DSRV Mystic sitting on a specialized wheeled cart, on display outside the museum

DSRV Mystic at the museum

Deep submergence rescue vehicle (DSRV) Mystic provided rapid-response submarine rescue capability to the U.S. Navy from 1970 to 2008. In the event of a submarine accident, Mystic or her sister submersible Avalon could be deployed rescue survivors anywhere in the world. Although now retired, they remain two of the most technologically advanced submersibles in the world.




DSRV Mystic in the 1970s, shortly after launching

The sinking of the submarine USS Thresher (SSN 593) in April 1963 revealed significant limitations in the Navy’s deep-sea capabilities. The Navy formed the Deep Submergence Systems Project in 1964 to develop a new rescue vehicle. The project produced two highly capable submersibles, Mystic (DSRV 1) and Avalon (DSRV 2), that launched in 1970 and 1971. Following extensive sea trials, they entered full operational status in 1977 and served as the Navy’s primary submarine rescue system through 2008.



Drawing of a DSRV with cutaway section showing three connected inner spheres. DSRV is mated to a submarine with cutaway section showing Sailors inside climbing up to DSRV.

Drawing showing three-sphere pressure hull design

The DSRVs had to hover precisely in place, a difficult task given water currents and deep ocean pressure. Engineers developed a special smart-vehicle system — twice as complex as the one that guided Apollo 11’s 1969 moon landing — to control the thrusters and ballast system. The smart system supplied such remarkable maneuverability that the DSRVs could maintain an underwater position with leeway of less than an inch.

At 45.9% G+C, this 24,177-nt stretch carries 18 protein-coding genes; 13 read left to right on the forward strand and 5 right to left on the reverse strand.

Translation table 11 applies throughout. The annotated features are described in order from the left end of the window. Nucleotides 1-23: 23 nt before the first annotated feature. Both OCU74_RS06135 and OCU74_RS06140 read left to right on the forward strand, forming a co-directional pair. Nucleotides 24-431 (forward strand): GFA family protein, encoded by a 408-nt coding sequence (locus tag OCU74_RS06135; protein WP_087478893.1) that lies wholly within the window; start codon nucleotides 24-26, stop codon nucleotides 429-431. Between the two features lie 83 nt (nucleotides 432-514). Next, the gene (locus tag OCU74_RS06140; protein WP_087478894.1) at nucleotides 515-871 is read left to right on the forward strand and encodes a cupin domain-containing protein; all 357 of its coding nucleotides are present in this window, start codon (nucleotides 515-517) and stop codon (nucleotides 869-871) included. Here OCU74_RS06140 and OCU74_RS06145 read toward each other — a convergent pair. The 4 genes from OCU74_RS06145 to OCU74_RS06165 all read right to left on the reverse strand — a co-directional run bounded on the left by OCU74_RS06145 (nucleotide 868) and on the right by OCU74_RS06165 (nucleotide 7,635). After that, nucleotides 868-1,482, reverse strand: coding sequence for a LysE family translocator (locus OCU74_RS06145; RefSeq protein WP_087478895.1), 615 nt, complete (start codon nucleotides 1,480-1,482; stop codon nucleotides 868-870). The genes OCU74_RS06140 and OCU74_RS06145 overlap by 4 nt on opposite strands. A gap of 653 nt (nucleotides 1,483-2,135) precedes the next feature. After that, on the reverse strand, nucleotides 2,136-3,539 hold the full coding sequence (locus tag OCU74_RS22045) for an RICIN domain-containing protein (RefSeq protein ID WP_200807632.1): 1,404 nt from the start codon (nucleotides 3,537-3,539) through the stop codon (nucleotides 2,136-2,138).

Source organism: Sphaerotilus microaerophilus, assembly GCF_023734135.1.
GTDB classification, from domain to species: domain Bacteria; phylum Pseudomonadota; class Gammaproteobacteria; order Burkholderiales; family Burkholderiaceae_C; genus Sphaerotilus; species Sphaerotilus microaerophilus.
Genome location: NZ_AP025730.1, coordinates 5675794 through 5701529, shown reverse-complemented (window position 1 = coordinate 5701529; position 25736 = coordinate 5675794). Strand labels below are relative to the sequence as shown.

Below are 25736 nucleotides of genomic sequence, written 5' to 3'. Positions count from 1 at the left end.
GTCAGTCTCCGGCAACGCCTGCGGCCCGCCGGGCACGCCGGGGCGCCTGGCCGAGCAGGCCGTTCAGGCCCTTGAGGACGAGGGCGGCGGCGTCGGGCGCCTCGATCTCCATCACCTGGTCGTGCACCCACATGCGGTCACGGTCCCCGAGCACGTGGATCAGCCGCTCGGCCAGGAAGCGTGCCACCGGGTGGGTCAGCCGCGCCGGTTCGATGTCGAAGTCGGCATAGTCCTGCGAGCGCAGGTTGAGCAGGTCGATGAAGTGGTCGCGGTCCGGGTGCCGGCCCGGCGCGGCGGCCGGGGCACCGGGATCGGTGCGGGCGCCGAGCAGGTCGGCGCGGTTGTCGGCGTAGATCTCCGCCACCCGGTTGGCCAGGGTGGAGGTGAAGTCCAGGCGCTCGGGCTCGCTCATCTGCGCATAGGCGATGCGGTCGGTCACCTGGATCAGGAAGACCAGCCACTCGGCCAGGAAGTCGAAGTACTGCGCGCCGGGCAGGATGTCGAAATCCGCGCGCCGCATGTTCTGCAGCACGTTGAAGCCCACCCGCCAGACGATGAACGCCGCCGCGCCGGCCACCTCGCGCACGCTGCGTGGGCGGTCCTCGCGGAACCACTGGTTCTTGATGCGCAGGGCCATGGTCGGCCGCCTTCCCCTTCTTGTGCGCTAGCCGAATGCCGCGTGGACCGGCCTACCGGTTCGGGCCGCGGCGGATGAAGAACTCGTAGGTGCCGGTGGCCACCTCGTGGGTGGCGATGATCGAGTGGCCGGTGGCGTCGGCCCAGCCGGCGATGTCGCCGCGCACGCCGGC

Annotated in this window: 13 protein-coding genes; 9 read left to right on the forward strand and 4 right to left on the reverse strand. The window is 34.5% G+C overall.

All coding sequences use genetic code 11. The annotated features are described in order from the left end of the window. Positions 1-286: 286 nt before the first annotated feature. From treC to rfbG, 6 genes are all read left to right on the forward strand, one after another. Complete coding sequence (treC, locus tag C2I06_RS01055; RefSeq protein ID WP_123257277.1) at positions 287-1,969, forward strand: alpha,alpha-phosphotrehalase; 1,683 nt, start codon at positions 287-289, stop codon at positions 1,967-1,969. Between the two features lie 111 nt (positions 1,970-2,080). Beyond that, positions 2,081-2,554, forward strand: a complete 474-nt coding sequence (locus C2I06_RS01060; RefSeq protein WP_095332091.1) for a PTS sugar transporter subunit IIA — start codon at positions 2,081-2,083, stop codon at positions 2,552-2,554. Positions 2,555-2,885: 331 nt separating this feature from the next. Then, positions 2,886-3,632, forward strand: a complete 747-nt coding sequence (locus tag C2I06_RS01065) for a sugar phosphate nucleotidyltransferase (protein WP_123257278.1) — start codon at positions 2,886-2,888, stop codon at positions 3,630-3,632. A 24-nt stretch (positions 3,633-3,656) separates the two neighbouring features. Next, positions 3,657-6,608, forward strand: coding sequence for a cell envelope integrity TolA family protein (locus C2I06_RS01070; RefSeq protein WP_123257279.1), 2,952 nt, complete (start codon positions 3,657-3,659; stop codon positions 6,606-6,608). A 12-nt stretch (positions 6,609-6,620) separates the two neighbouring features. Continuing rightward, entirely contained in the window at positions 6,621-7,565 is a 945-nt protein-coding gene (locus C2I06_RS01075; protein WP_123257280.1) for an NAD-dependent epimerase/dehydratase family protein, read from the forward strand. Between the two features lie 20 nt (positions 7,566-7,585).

Inside each DSRV’s fiberglass hull, three connected spheres made of high-strength steel formed the pressure hull, which protected the crew and rescued personnel from extreme water pressure. The resilient vehicles could operate down to 5,000 feet, well beyond a submarine’s collapse depth.



A DSRV on a trailer is pushed inside an aircraft hangar

DSRV Avalon is loaded onto a Galaxy C-5 aircraft for transport

The DSRVs could deploy by sea, air, or land to reach a disabled submarine anywhere in the world within 72 hours. Once on site, a mother submarine or submarine rescue ship carried the DSRV within range of the distressed submarine. The DSRV then attached to the submarine’s escape hatch and transferred stranded personnel back to the support vessel in groups of 24.

Although the Navy conducted numerous practice exercises with the DSRVs, they have never been used for a real rescue operation. No American submarine has sunk since the DSRV program began.


DSRV Mystic‘s Characteristics

Length: 49.7 feet
Width: 8.2 feet
Height: 9.5 feet
Speed: 4.1 knots (4.7 mi/hr)
Endurance: 12 hours at 3 knots (3.5 mi/hr)
Operating depth: 5,000 feet
Personnel: 3–4 DSRV crew, 24 rescuees per trip


Mystic and Avalon‘s Replacement

Falcon, the rescue module of the new SRDRS

When the DSRV program came to a close in 2008, the Navy adopted an updated rescue system called the Submarine Rescue Diving and Recompression System (SRDRS). As an easily transportable “fly-away” system, the SRDRS is easier and faster to deploy than DSRVs Mystic and Avalon.

The SRDRS carries out an operation in three parts:

  • Reconnaissance — examining the downed sub’s conditions with an atmospheric diving suit
  • Rescue — raising the submariners using a remotely operated rescue module named Falcon
  • Decompression — transferring the crew from Falcon to a decompression chamber to avoid uncontrolled pressure changes